8-A: Measure the width of your quilt top. Ideally it will be 64.5″.

8-B: Trim one of the 4.5″ x WOF strips to 40.5″ long. Cut two 12.5″ strips from the other 4.5″ by WOF strip. Sew a 12.5″ strip to each end of the 40.5″ strip. It should now measure 64.5″ long.

If your quilt top is not 64.5″ wide, just make adjustments to the length of this border strip so it matches the width of your quilt top.

8-C: Sew the border strip to the top edge of your quilt top.

The “Stargazer” quilt finishes at 64″ x 84″, as shown.

Check my blog, “Seams Like a Plan” for an interesting addition to the finished quilt.

Anne Wiens
{sweetgrassdesigns.wordpress.com}

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11 comments on “Stargazer Quilt

  1. Guida says:

    What a gorgeous quilt, thank you for sharing.

  2. Art says:

    Using just 9 blocks it would make a great baby quilt!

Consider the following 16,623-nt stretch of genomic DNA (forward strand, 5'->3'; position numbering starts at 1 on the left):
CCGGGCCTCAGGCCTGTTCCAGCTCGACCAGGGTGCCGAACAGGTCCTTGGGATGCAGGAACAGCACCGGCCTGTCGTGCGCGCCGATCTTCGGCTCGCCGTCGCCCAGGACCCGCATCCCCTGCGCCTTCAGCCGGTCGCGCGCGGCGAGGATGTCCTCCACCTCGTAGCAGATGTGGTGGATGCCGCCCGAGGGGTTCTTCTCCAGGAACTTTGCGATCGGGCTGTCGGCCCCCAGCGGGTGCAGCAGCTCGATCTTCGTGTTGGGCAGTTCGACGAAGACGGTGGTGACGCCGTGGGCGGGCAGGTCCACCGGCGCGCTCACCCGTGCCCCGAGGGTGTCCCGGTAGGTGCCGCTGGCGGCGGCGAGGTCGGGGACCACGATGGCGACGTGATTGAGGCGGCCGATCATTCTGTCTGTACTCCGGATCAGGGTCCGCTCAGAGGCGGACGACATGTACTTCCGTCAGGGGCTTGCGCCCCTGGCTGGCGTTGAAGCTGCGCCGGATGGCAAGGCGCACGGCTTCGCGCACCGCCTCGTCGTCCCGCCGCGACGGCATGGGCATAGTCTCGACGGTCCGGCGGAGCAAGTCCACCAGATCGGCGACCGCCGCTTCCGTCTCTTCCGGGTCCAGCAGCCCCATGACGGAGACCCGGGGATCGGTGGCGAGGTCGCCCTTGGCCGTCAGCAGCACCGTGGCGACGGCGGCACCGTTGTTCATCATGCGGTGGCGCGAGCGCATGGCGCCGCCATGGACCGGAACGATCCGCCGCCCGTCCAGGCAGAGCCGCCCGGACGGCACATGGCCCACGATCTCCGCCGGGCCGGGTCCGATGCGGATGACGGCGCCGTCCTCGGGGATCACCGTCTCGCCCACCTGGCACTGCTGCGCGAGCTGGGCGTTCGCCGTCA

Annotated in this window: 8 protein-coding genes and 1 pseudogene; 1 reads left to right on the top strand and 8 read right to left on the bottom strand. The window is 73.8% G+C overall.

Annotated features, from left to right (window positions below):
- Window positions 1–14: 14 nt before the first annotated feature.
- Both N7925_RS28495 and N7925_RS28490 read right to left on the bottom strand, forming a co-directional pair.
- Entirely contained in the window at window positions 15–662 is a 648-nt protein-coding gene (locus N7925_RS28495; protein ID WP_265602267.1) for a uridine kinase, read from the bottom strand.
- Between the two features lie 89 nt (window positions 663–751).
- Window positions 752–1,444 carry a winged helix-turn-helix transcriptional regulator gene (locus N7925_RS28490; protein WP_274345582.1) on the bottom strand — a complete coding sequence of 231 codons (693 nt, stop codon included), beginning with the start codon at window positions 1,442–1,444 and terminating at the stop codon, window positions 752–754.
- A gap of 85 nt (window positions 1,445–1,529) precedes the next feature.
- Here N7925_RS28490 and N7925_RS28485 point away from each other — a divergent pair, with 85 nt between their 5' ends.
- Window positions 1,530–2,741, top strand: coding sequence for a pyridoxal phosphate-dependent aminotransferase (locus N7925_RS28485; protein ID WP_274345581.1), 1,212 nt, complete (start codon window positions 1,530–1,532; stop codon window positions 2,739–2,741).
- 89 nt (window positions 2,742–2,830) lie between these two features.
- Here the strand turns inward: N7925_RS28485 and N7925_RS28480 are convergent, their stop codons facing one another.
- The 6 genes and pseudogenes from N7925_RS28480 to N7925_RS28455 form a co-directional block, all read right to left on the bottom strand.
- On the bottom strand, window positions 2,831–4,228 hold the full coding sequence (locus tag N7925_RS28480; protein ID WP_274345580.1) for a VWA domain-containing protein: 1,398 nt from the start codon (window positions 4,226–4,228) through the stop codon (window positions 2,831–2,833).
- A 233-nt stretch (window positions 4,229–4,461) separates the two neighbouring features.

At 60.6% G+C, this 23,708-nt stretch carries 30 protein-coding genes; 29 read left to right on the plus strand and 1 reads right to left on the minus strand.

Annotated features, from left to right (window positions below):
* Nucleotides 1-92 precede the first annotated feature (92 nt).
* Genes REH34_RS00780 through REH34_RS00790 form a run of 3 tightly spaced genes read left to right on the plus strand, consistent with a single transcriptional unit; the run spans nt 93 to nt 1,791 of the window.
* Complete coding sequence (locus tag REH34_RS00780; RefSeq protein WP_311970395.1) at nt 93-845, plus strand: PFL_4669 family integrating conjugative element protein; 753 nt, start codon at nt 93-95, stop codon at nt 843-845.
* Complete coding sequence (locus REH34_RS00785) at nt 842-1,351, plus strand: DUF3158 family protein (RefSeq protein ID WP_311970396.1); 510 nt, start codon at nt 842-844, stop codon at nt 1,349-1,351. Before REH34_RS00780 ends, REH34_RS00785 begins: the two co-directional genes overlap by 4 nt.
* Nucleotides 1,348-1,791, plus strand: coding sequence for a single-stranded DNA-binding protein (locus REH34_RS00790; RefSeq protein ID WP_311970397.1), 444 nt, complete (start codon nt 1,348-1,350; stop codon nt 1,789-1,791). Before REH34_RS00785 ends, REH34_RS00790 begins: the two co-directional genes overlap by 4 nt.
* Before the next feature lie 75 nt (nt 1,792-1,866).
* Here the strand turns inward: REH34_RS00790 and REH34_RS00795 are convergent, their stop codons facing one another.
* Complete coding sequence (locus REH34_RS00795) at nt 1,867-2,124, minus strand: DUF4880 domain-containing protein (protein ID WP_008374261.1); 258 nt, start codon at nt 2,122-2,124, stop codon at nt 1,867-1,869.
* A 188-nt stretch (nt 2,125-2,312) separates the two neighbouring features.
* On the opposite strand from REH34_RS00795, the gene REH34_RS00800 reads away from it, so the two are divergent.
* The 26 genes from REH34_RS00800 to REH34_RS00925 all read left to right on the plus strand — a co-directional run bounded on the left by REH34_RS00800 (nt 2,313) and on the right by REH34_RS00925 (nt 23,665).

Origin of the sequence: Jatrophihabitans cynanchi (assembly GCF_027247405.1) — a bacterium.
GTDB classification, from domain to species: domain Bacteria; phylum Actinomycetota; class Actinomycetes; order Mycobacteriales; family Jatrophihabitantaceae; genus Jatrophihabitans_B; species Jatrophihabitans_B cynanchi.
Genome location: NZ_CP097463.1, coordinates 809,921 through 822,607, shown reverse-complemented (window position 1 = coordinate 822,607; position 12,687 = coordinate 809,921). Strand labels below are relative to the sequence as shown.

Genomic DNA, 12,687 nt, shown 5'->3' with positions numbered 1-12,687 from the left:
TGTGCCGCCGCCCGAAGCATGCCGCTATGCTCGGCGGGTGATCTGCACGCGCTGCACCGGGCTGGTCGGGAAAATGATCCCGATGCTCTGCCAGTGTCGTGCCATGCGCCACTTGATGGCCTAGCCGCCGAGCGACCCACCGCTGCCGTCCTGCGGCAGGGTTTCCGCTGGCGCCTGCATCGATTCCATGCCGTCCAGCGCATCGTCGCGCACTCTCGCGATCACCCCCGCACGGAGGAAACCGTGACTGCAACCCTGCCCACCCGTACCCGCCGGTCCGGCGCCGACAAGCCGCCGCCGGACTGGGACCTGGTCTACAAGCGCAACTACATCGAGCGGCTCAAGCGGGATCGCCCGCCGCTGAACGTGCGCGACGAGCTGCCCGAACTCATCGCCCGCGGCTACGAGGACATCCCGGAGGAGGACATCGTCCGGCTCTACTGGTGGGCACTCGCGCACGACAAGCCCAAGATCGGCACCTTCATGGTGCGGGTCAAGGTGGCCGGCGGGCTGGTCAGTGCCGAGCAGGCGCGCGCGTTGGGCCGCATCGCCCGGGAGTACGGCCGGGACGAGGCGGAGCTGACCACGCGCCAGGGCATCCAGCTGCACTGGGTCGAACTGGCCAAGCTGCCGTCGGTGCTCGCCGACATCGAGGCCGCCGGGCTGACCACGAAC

3. Pam says:

    I’m dreaming of this quilt in darks and contrasting lights/tans. But really want to let you know how I love your instructions. I’m not a beginner but your instructions would be great for someone new to the craft! In fact they are so good, I want to jump right in! Good work!

    • Anne Wiens says:

      Thanks, Pam. I’ve learned that most beginning quilters are defeated by frustration, and the main frustration is having to unsew and resew, so I always try to point out the “potholes” along the way.

  4. ANN M. says:

    This is a lovely quilt! I can imagine it in many different fabric. Great tutorial too. Thank-you.

  5. Beautiful! I especially love the solid blue you used–it works perfectly with the 30’s playtime!

  6. Thank you! This will be a great “do-able” quilt for our YW to make: teaching correct technique = susccess.

  7. cruisefan says:

    Very nice quilt and super explanations.
    Thank you for this tutorial!

  8. Traci says:

    Can’t wait to begin this project!!!

  9. pam roever says:

    I love it! I went to your blog but I did not see any addition to this quilt. Maybe I wasn’t looking in the right place. pam